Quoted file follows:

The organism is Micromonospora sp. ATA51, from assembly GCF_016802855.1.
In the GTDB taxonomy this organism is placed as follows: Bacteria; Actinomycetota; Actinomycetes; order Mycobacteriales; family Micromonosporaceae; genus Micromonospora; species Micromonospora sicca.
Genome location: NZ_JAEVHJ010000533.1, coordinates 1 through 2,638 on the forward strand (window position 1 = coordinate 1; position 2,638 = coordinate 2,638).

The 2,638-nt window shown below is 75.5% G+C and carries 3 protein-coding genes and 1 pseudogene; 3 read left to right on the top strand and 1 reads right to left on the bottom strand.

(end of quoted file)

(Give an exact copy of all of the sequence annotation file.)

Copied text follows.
The organism is Micromonospora sp. ATA51, from assembly GCF_016802855.1.
In the GTDB taxonomy this organism is placed as follows: Bacteria; Actinomycetota; Actinomycetes; order Mycobacteriales; family Micromonosporaceae; genus Micromonospora; species Micromonospora sicca.
Genome location: NZ_JAEVHJ010000533.1, coordinates 1 through 2,638 on the forward strand (window position 1 = coordinate 1; position 2,638 = coordinate 2,638).

The 2,638-nt window shown below is 75.5% G+C and carries 3 protein-coding genes and 1 pseudogene; 3 read left to right on the top strand and 1 reads right to left on the bottom strand.